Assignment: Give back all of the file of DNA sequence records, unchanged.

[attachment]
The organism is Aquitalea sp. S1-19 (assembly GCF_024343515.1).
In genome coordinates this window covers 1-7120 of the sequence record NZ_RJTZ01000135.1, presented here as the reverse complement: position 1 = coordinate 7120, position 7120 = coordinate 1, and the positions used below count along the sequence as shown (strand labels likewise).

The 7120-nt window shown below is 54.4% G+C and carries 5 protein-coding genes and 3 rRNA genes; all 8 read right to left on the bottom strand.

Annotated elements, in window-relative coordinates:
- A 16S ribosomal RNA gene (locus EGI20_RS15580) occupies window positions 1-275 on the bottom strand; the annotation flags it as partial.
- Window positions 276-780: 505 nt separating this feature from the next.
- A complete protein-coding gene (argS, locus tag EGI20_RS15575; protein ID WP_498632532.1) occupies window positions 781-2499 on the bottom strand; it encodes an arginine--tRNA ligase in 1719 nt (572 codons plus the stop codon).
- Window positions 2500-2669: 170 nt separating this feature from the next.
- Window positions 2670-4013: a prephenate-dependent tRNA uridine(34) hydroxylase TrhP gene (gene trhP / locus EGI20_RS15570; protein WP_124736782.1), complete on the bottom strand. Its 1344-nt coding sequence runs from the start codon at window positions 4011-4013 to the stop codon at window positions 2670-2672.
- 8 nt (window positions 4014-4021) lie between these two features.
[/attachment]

The organism is Aquitalea sp. S1-19 (assembly GCF_024343515.1).
In genome coordinates this window covers 1-7120 of the sequence record NZ_RJTZ01000135.1, presented here as the reverse complement: position 1 = coordinate 7120, position 7120 = coordinate 1, and the positions used below count along the sequence as shown (strand labels likewise).

The 7120-nt window shown below is 54.4% G+C and carries 5 protein-coding genes and 3 rRNA genes; all 8 read right to left on the bottom strand.

Annotated elements, in window-relative coordinates:
- A 16S ribosomal RNA gene (locus EGI20_RS15580) occupies window positions 1-275 on the bottom strand; the annotation flags it as partial.
- Window positions 276-780: 505 nt separating this feature from the next.
- A complete protein-coding gene (argS, locus tag EGI20_RS15575; protein ID WP_498632532.1) occupies window positions 781-2499 on the bottom strand; it encodes an arginine--tRNA ligase in 1719 nt (572 codons plus the stop codon).
- Window positions 2500-2669: 170 nt separating this feature from the next.
- Window positions 2670-4013: a prephenate-dependent tRNA uridine(34) hydroxylase TrhP gene (gene trhP / locus EGI20_RS15570; protein WP_124736782.1), complete on the bottom strand. Its 1344-nt coding sequence runs from the start codon at window positions 4011-4013 to the stop codon at window positions 2670-2672.
- 8 nt (window positions 4014-4021) lie between these two features.